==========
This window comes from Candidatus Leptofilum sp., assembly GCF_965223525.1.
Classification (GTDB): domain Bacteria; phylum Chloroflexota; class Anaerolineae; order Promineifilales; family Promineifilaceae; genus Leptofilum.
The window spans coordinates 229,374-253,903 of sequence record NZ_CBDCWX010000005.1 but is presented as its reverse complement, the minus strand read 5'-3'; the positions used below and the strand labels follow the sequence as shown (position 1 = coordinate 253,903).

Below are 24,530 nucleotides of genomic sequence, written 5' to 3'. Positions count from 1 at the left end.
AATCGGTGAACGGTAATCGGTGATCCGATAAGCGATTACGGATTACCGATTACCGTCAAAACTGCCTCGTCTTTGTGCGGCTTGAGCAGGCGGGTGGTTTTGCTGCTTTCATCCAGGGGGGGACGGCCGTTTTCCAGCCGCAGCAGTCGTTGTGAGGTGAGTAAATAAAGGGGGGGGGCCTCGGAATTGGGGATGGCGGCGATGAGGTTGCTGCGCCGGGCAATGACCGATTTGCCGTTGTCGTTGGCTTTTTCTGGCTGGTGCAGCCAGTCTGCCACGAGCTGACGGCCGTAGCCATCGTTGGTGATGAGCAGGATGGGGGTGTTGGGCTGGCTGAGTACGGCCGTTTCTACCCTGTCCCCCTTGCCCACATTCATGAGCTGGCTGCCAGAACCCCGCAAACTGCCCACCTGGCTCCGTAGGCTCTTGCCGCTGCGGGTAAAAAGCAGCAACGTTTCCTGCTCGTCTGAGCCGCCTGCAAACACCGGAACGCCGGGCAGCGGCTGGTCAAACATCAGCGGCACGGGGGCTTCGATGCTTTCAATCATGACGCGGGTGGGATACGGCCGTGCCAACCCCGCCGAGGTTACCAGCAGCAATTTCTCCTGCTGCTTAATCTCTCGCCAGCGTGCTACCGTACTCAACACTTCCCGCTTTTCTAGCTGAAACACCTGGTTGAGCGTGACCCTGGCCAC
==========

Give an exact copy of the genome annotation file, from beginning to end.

This window comes from Candidatus Leptofilum sp., assembly GCF_965223525.1.
Classification (GTDB): domain Bacteria; phylum Chloroflexota; class Anaerolineae; order Promineifilales; family Promineifilaceae; genus Leptofilum.
The window spans coordinates 229,374-253,903 of sequence record NZ_CBDCWX010000005.1 but is presented as its reverse complement, the minus strand read 5'-3'; the positions used below and the strand labels follow the sequence as shown (position 1 = coordinate 253,903).

Below are 24,530 nucleotides of genomic sequence, written 5' to 3'. Positions count from 1 at the left end.
AATCGGTGAACGGTAATCGGTGATCCGATAAGCGATTACGGATTACCGATTACCGTCAAAACTGCCTCGTCTTTGTGCGGCTTGAGCAGGCGGGTGGTTTTGCTGCTTTCATCCAGGGGGGGACGGCCGTTTTCCAGCCGCAGCAGTCGTTGTGAGGTGAGTAAATAAAGGGGGGGGGCCTCGGAATTGGGGATGGCGGCGATGAGGTTGCTGCGCCGGGCAATGACCGATTTGCCGTTGTCGTTGGCTTTTTCTGGCTGGTGCAGCCAGTCTGCCACGAGCTGACGGCCGTAGCCATCGTTGGTGATGAGCAGGATGGGGGTGTTGGGCTGGCTGAGTACGGCCGTTTCTACCCTGTCCCCCTTGCCCACATTCATGAGCTGGCTGCCAGAACCCCGCAAACTGCCCACCTGGCTCCGTAGGCTCTTGCCGCTGCGGGTAAAAAGCAGCAACGTTTCCTGCTCGTCTGAGCCGCCTGCAAACACCGGAACGCCGGGCAGCGGCTGGTCAAACATCAGCGGCACGGGGGCTTCGATGCTTTCAATCATGACGCGGGTGGGATACGGCCGTGCCAACCCCGCCGAGGTTACCAGCAGCAATTTCTCCTGCTGCTTAATCTCTCGCCAGCGTGCTACCGTACTCAACACTTCCCGCTTTTCTAGCTGAAACACCTGGTTGAGCGTGACCCTGGCCAC